The DePaulia

DePaul adds size with grad transfer Olujobi

Femi+Olujobi+comes+to+DePaul+as+a+graduate+transfer+from+North+Carolina+A%26T.%0APhoto+Courtesy+of+USA+TODAY
Femi Olujobi comes to DePaul as a graduate transfer from North Carolina A&T.
Photo Courtesy of USA TODAY

Femi Olujobi comes to DePaul as a graduate transfer from North Carolina A&T. Photo Courtesy of USA TODAY

Femi Olujobi comes to DePaul as a graduate transfer from North Carolina A&T. Photo Courtesy of USA TODAY

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For the second week in a row, DePaul picked up a transfer Monday afternoon when North Carolina AT&T graduate transfer Femi Olujobi announced he would become the latest to join the Blue Demons.

Olujobi pointed to the connection he developed with the coaching staff and current players during his visit as key reasons for picking DePaul.

“Everybody on the team, it felt more like a family,” he said. “That was big in my decision because I want to be part of something strong, close knit. The most successful teams are the ones that are closer.”

Olujobi also didn’t shy away from the challenge of helping DePaul, a program that has had six straight 20- loss seasons. That’s similar to what he experienced at North Carolina A&T, where the team had just three wins during the year he sat out before a major turnaround saw them winning 20 games this past season.

I like a challenge, I want to help be a part the turnaround this season at DePaul (…),”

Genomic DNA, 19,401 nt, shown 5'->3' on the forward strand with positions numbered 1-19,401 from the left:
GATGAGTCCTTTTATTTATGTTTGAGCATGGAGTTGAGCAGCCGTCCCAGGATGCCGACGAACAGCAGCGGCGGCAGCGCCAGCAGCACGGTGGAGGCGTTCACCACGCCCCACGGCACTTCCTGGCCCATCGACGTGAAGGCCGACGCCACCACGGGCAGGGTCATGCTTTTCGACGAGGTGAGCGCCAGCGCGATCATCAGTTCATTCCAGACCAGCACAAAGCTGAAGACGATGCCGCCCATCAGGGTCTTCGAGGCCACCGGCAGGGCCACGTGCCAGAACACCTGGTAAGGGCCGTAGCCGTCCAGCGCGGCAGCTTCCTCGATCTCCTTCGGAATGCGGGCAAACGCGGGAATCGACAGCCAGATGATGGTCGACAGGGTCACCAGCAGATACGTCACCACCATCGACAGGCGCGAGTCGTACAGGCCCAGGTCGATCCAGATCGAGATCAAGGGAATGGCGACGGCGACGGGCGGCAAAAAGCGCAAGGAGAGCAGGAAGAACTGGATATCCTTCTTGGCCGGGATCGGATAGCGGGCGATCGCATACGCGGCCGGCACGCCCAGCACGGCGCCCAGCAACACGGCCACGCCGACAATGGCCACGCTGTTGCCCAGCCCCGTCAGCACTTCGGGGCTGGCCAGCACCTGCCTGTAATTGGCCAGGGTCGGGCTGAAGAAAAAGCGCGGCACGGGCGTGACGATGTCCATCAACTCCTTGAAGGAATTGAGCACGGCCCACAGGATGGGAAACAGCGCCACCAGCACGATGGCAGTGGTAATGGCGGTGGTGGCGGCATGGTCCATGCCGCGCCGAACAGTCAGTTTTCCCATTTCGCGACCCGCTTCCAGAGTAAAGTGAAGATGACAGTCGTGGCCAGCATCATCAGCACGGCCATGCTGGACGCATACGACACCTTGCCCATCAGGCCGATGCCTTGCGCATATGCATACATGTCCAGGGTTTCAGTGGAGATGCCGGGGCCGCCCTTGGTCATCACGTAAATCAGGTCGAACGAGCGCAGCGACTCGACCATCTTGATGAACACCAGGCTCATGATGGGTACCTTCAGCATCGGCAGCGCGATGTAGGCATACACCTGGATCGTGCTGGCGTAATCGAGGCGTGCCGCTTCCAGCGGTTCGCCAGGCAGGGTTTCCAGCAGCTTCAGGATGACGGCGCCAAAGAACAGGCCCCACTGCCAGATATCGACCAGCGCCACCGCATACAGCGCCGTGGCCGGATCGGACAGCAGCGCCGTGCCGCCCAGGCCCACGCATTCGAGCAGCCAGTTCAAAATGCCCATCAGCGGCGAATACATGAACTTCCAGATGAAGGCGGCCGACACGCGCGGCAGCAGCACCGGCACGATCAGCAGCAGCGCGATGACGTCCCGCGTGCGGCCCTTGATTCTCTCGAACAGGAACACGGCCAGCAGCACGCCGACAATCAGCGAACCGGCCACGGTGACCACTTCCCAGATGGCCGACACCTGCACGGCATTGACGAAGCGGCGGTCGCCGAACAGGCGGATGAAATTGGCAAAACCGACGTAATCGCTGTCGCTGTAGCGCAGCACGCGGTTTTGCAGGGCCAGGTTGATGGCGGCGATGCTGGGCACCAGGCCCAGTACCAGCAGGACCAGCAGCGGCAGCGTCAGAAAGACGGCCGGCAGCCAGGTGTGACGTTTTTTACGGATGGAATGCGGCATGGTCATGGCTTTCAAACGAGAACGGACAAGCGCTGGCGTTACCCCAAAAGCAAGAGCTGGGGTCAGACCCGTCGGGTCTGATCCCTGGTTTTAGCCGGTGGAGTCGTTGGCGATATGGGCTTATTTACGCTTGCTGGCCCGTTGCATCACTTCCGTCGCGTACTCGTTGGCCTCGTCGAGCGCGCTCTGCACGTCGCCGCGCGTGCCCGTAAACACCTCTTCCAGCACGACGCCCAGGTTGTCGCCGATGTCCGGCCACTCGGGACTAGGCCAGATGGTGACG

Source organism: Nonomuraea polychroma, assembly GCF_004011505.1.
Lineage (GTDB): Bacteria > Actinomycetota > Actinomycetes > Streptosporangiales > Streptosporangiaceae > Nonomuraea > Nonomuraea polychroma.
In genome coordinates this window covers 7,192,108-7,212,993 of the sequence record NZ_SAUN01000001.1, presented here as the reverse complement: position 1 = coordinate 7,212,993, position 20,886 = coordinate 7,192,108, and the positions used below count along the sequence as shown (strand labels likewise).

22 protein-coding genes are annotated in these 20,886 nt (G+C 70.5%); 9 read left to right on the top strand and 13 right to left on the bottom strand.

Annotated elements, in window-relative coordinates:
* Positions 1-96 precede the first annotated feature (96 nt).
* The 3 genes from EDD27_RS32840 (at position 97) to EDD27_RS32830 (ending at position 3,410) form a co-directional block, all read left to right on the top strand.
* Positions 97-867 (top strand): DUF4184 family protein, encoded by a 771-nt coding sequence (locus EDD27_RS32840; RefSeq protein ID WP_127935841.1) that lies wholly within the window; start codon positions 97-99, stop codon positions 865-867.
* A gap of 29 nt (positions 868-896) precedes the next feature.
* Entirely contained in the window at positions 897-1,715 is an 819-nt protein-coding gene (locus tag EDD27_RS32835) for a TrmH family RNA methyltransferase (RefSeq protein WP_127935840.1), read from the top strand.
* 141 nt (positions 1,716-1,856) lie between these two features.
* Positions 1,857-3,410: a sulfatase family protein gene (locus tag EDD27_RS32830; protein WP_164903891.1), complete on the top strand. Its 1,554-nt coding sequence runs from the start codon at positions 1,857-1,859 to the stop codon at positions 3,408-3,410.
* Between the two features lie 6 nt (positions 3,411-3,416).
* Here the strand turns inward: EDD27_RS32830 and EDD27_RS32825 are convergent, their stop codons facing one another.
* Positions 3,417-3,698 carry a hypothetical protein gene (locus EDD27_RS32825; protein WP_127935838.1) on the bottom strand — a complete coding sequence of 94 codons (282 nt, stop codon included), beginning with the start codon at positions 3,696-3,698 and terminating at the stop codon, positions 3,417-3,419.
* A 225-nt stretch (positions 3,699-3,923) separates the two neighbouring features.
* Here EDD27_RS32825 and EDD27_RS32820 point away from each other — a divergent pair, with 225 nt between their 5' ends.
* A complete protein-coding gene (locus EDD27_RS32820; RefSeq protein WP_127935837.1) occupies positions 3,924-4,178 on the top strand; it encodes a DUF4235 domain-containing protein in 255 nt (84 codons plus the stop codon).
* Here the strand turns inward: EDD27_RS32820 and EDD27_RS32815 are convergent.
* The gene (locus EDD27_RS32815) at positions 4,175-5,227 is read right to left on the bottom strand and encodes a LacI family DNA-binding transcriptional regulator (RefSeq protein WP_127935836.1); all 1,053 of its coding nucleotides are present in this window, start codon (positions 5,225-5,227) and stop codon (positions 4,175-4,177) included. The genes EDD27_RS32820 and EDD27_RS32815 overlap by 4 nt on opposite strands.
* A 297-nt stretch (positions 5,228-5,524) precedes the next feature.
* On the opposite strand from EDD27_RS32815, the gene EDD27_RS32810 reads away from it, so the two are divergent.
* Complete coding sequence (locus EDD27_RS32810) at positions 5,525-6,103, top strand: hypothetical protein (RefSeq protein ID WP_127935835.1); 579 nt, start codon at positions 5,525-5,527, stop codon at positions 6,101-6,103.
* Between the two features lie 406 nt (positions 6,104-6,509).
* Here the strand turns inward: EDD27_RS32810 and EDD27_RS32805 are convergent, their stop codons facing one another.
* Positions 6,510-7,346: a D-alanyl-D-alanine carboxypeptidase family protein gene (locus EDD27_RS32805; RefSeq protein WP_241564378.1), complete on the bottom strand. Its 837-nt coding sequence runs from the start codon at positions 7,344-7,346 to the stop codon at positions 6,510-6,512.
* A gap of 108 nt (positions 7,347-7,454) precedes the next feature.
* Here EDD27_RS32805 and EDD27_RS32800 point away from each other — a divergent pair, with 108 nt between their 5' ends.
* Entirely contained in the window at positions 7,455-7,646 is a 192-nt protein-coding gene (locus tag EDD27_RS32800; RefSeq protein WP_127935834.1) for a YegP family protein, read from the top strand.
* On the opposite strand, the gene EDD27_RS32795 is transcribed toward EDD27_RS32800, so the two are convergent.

— Femi Olujobi, DePaul Blue Demon Forward

“I want to be that piece that helps them get over the edge and back to the NCAA Tournament hopefully.”

While he didn’t play during the disastrous season for A&T, Olujobi said he felt the pain, and he learned he has to focus on having a good mindset every day while being ready to work hard. From there, Olujobi said everything in terms of performance will take care of itself.

Although Olujobi has developed a good relationship with all the coaches on the staff, he communicates with DePaul head coach Dave Leitao on a daily basis. He says he admires Leitao’s personality and the way in which he treats Olujobi not only as a basketball player, but as a person.

“When we spoke in the recruiting process a lot of it wasn’t about basketball, it was just more so about how my day was going, how I was handling everything and stuff like that,” Olujobi said. “I feel like he will be a great mentor and someone to really learn from because he carries himself well.”

When he was walking around campus with Leitao on his visit, aside from feeling as though he was back in his hometown of Long Island, N.Y with the city feel, he was impressed with the support Leitao received throughout campus and how he embraced everyone around him.

“The way he carries himself,” Olujobi said. “That’s the way I would like to carry myself also, so just learning from him and being around him, I feel like not only will it benefit me as a basketball player but just benefit me as a person in the long run.”

Olujobi chose DePaul over Georgetown, Butler and Hofstra, the other schools included in his top four. He will be immediately eligible and will help fill the void left by Marin Maric and Tre’Darius McCallum, who both graduated. Olujobi said knowing the that the opportunity to play early was available helped in his decision to pick DePaul, but he was confident he would have earned playing time either way.